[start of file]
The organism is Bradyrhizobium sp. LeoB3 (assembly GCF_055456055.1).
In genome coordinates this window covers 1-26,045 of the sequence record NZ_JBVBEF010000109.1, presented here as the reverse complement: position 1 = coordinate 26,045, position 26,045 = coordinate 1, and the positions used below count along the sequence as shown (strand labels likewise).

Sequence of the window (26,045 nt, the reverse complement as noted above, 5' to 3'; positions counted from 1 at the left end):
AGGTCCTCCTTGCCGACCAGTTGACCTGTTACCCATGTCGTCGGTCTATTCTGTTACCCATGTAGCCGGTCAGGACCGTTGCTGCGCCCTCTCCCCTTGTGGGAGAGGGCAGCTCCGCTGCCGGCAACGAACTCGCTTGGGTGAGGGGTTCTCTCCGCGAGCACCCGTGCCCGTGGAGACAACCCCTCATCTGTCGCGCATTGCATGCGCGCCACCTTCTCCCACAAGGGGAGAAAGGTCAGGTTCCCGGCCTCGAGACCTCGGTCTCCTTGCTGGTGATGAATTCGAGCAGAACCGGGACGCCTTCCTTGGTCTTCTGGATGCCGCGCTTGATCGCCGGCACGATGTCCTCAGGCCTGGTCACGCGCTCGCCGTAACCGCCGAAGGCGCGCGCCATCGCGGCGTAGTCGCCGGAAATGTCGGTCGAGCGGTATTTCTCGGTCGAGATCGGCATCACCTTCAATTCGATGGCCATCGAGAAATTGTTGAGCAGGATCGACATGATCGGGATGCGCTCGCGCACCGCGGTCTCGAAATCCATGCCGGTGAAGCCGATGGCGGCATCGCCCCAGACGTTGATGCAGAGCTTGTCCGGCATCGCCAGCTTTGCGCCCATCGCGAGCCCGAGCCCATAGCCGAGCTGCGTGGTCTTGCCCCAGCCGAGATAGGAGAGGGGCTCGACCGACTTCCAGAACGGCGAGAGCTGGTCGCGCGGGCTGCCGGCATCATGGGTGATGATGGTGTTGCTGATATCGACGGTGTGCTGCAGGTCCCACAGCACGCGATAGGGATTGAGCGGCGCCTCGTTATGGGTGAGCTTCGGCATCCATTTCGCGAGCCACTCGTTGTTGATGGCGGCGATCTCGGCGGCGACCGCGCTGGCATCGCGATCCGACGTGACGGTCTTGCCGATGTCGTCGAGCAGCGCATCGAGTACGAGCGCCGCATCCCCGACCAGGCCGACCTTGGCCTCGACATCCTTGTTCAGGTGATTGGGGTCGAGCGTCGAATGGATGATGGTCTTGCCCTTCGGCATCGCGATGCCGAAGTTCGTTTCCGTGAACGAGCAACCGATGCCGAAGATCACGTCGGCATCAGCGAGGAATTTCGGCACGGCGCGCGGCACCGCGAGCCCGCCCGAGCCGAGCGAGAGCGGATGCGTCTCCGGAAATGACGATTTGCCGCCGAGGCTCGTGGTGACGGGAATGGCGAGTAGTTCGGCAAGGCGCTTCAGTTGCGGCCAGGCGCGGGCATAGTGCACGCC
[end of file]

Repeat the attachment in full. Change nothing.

The organism is Bradyrhizobium sp. LeoB3 (assembly GCF_055456055.1).
In genome coordinates this window covers 1-26,045 of the sequence record NZ_JBVBEF010000109.1, presented here as the reverse complement: position 1 = coordinate 26,045, position 26,045 = coordinate 1, and the positions used below count along the sequence as shown (strand labels likewise).

Sequence of the window (26,045 nt, the reverse complement as noted above, 5' to 3'; positions counted from 1 at the left end):
AGGTCCTCCTTGCCGACCAGTTGACCTGTTACCCATGTCGTCGGTCTATTCTGTTACCCATGTAGCCGGTCAGGACCGTTGCTGCGCCCTCTCCCCTTGTGGGAGAGGGCAGCTCCGCTGCCGGCAACGAACTCGCTTGGGTGAGGGGTTCTCTCCGCGAGCACCCGTGCCCGTGGAGACAACCCCTCATCTGTCGCGCATTGCATGCGCGCCACCTTCTCCCACAAGGGGAGAAAGGTCAGGTTCCCGGCCTCGAGACCTCGGTCTCCTTGCTGGTGATGAATTCGAGCAGAACCGGGACGCCTTCCTTGGTCTTCTGGATGCCGCGCTTGATCGCCGGCACGATGTCCTCAGGCCTGGTCACGCGCTCGCCGTAACCGCCGAAGGCGCGCGCCATCGCGGCGTAGTCGCCGGAAATGTCGGTCGAGCGGTATTTCTCGGTCGAGATCGGCATCACCTTCAATTCGATGGCCATCGAGAAATTGTTGAGCAGGATCGACATGATCGGGATGCGCTCGCGCACCGCGGTCTCGAAATCCATGCCGGTGAAGCCGATGGCGGCATCGCCCCAGACGTTGATGCAGAGCTTGTCCGGCATCGCCAGCTTTGCGCCCATCGCGAGCCCGAGCCCATAGCCGAGCTGCGTGGTCTTGCCCCAGCCGAGATAGGAGAGGGGCTCGACCGACTTCCAGAACGGCGAGAGCTGGTCGCGCGGGCTGCCGGCATCATGGGTGATGATGGTGTTGCTGATATCGACGGTGTGCTGCAGGTCCCACAGCACGCGATAGGGATTGAGCGGCGCCTCGTTATGGGTGAGCTTCGGCATCCATTTCGCGAGCCACTCGTTGTTGATGGCGGCGATCTCGGCGGCGACCGCGCTGGCATCGCGATCCGACGTGACGGTCTTGCCGATGTCGTCGAGCAGCGCATCGAGTACGAGCGCCGCATCCCCGACCAGGCCGACCTTGGCCTCGACATCCTTGTTCAGGTGATTGGGGTCGAGCGTCGAATGGATGATGGTCTTGCCCTTCGGCATCGCGATGCCGAAGTTCGTTTCCGTGAACGAGCAACCGATGCCGAAGATCACGTCGGCATCAGCGAGGAATTTCGGCACGGCGCGCGGCACCGCGAGCCCGCCCGAGCCGAGCGAGAGCGGATGCGTCTCCGGAAATGACGATTTGCCGCCGAGGCTCGTGGTGACGGGAATGGCGAGTAGTTCGGCAAGGCGCTTCAGTTGCGGCCAGGCGCGGGCATAGTGCACGCC